Arado Ar 66

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Ar 66
Arado Ar.66.jpg
Role Trainer
Manufacturer Arado Flugzeugwerke
Designer Walter Rethel[1]
First flight 1932[1]
Introduction 1933
Primary user Luftwaffe

The Arado Ar 66 was a German single-engined, two-seat training biplane, developed in 1933. It was also used for night ground-attack missions on the Eastern Front. It was engineer Walter Rethel's last design in collaboration with Arado,[1] before Walter Blume, assigned as Arado Flugzeugwerke's chief design engineer in 1933, took over the bulk of the Arado firm's design duties.

Design and development[edit]

Arado's chief designer Walter Rethel started design of a new two-seat trainer in 1931, with the design being developed by Walter Blume when Rethel transferred to Messerschmitt, with the first prototype, the Ar 66a flying in 1932.[1][2]

The Ar 66 had an Argus As 10 air-cooled inverted V8 engine producing about 179 kW (240 hp), which drove a 2.5 m (8.2 ft) two-blade propeller. It carried 205 L (54 US gal) of fuel, and 17 L (4 US gal) of oil.[1]

The fuselage had an oval cross-section and was made of welded steel tubes, covered with fabric. The double wings provided very high lift, even at low speeds. Both wings had the same span and an 8° sweep. Construction consisted of a double pine wing spar structure, with lime tree ribs, and fabric covering. There were ailerons in both upper and lower wings. The tail had a conventional design, with the horizontal stabilizer mounted on the fuselage upper edge. The rudder was placed behind the elevator. Both the rudder and the elevator were of steel tube covered in fabric, and had a bigger surface than the first version to correct balance problems. The steel tube undercarriage was attached to the fuselage in a "V" shape and used a high-pressure rubber suspension.[1]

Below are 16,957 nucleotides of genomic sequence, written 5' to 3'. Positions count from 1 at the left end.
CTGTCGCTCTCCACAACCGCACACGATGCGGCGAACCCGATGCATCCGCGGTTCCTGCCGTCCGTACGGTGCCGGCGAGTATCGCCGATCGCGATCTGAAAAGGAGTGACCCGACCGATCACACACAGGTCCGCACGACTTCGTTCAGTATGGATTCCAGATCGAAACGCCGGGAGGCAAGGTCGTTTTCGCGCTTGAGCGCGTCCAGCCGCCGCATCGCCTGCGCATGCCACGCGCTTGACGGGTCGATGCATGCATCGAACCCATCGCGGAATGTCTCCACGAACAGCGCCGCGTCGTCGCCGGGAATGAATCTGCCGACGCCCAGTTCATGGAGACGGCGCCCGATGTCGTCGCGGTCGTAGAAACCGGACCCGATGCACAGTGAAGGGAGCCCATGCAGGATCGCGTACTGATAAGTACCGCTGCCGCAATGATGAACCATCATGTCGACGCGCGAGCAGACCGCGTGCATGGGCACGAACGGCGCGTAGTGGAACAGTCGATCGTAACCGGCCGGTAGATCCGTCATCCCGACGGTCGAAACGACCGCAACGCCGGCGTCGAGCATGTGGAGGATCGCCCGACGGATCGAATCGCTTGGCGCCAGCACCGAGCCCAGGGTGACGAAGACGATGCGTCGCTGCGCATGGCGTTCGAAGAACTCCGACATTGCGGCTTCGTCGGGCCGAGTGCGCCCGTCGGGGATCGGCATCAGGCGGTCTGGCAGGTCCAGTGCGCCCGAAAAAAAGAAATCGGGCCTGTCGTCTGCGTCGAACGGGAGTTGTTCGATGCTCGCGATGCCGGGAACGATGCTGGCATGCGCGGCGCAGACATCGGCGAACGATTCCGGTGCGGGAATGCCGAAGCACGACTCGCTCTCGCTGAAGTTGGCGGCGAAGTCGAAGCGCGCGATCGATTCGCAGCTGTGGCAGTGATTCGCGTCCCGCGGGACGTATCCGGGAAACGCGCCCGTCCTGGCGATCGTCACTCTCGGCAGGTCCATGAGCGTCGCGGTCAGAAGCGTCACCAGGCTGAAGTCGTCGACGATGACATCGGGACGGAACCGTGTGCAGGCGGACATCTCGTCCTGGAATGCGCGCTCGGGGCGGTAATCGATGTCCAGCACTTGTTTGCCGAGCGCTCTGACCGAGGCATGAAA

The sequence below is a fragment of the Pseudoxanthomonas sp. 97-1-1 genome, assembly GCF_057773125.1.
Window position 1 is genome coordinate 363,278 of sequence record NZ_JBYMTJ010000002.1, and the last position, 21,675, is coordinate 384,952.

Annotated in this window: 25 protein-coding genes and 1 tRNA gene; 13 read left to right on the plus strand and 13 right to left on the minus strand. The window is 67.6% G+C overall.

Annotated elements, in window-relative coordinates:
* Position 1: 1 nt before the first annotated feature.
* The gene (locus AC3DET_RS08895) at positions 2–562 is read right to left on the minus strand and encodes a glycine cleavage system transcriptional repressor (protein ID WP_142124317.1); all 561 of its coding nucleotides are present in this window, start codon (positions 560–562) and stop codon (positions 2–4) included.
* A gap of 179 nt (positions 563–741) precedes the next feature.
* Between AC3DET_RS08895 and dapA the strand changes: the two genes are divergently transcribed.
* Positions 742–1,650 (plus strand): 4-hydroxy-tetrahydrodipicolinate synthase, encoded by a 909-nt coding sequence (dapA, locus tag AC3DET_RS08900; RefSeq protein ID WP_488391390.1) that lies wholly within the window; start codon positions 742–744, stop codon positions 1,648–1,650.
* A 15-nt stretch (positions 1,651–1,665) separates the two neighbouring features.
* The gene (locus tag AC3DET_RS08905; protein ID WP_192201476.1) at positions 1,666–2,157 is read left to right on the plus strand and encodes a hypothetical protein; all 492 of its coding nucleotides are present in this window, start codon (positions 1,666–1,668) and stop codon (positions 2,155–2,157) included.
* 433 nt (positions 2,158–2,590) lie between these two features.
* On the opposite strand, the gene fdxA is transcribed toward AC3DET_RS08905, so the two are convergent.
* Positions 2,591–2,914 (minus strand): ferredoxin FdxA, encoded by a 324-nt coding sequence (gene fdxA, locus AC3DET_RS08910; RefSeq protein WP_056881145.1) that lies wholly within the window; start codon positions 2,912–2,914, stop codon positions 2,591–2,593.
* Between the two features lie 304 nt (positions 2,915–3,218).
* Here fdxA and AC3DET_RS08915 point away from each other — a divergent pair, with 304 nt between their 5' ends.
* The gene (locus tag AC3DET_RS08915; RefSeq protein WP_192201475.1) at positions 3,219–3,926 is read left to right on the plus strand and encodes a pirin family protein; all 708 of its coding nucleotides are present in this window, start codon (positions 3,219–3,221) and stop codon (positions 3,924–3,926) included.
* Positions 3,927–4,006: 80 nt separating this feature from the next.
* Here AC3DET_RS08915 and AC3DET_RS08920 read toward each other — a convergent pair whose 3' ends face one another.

The crew consisted of two: instructor pilot and trainee, seated in open tandem cockpits equipped with dual controls. The aircraft was equipped with instrument flight systems with photographic cameras were mounted as optional equipment.[1]

Operational history[edit]

The Ar 66 entered service with the Luftwaffe in 1933, serving as a trainer until well into World War II.[2] In 1943, the Luftwaffe set up a number of night harassment groups to operate on the Russian front. The Ar 66, along with the Gotha Go 145, formed the main equipment of these groups.[1][2]

Variants[edit]

Data from:Aircraft of the Third Reich[1]

Ar 66a
Prototype
Ar 66b
2nd prototype completed as a floatplane
Ar 66B
Production Seaplane version of Ar 66C. Two large steel hollow floats braced with iron cable. About 10 were constructed and used for seaplane training.
Ar 66C
Series production model with modified elevators, larger rudder, and larger-diameter wheels.

Operators[edit]

 Czechoslovakia
 Germany
 Spain

Specifications (Ar 66C)[edit]

Data from Aircraft of the Third Reich[1]

General characteristics

  • Crew: 2
  • Length: 8.3 m (27 ft 3 in)
  • Wingspan: 10 m (32 ft 10 in)
  • Height: 2.93 m (9 ft 7 in)
  • Wing area: 29.63 m2 (318.9 sq ft)
  • Empty weight: 905 kg (1,995 lb)
  • Max takeoff weight: 1,330 kg (2,932 lb)
  • Powerplant: 1 × Argus As 10C inverted V-8 air-cooled piston engine, 179 kW (240 hp)
  • Propellers: 2-bladed wooden fixed pitch propeller

Performance

  • Maximum speed: 210 km/h (130 mph; 113 kn) at sea level
  • Cruising speed: 175 km/h (109 mph; 94 kn) at optimum altitude
  • Landing Speed: 80km/h (50 mph)
  • Range: 715 km (444 mi; 386 nmi)
  • Service ceiling: 4,500 m (14,764 ft)
  • Rate of climb: 4.333 m/s (853.0 ft/min)
  • Time to altitude: 1,000 m (3280 ft) in 4.1 minutes

Armament

  • 2 kg (4.4 lb) and 4 kg (8.8 lb) anti-personnel bombs

See also[edit]

Related lists

References[edit]

  1. ^ a b c d e f g h i j Green, William (2010). Aircraft of the Third Reich (1st ed.). London: Aerospace Publishing Limited. p. 23. ISBN 978 1 900732 06 2. 
  2. ^ a b c Smith and Kay 1972
  • Smith, J.R and Kay, Antony L. German Aircraft of the Second World War. London: Putnam, 1972. ISBN 0-85177-836-4.
  • Green, William (2010). Aircraft of the Third Reich (1st ed.). London: Aerospace Publishing Limited. p. 23. ISBN 978 1 900732 06 2. 

External links[edit]